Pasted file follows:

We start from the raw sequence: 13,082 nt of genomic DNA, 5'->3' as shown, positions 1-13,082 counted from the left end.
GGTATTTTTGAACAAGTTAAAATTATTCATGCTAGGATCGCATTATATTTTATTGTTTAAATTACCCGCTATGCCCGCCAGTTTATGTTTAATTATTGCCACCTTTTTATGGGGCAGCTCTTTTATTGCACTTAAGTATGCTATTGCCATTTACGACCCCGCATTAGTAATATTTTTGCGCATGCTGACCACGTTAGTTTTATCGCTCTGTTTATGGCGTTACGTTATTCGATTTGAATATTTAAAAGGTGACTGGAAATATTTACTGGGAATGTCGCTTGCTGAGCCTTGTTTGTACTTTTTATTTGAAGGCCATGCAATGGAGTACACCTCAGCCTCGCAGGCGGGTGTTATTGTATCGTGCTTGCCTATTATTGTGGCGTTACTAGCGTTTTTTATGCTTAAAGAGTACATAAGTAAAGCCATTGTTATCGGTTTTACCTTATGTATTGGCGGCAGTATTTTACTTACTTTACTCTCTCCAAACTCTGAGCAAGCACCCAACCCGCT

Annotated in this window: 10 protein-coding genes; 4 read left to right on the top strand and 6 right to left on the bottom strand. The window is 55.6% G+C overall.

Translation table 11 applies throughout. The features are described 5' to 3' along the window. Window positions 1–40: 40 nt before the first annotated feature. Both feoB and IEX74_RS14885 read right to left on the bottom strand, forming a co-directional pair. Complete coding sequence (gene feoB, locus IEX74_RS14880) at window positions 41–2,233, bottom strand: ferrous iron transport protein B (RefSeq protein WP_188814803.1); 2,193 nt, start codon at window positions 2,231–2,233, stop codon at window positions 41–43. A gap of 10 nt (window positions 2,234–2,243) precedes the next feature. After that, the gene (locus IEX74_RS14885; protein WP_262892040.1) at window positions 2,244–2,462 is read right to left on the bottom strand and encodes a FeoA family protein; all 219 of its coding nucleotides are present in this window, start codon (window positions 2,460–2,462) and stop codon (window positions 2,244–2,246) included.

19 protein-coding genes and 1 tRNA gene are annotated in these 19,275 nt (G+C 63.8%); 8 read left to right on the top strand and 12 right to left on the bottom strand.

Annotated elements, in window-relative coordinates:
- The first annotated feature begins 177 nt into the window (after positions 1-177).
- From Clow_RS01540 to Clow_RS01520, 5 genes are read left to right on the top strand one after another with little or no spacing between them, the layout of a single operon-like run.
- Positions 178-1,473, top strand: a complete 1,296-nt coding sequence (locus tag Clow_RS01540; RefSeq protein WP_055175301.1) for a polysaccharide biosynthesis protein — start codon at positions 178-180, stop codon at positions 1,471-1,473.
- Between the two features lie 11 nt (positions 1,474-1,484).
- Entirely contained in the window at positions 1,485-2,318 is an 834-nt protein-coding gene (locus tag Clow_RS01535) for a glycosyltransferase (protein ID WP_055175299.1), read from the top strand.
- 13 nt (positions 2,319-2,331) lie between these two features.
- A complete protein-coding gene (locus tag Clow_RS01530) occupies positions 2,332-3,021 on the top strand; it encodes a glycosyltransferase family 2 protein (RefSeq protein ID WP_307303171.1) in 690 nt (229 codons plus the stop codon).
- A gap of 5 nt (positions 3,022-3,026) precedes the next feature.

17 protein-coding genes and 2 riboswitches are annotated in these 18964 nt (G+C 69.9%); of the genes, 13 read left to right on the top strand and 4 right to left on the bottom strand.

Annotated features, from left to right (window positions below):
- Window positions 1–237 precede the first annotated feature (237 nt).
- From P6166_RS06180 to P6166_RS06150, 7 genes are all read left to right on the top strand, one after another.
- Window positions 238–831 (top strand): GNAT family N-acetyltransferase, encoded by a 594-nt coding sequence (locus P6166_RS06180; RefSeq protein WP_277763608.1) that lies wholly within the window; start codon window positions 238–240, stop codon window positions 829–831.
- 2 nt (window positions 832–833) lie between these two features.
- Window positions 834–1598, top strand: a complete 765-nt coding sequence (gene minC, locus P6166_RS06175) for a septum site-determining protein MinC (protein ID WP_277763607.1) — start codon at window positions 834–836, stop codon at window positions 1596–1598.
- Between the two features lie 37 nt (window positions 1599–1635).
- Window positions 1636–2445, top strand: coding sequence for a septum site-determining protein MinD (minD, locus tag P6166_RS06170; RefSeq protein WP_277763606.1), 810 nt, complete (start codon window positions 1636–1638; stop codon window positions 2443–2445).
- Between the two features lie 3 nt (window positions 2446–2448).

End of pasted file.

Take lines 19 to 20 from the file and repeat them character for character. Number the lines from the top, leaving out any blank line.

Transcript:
- Window positions 238–831 (top strand): GNAT family N-acetyltransferase, encoded by a 594-nt coding sequence (locus P6166_RS06180; RefSeq protein WP_277763608.1) that lies wholly within the window; start codon window positions 238–240, stop codon window positions 829–831.
- 2 nt (window positions 832–833) lie between these two features.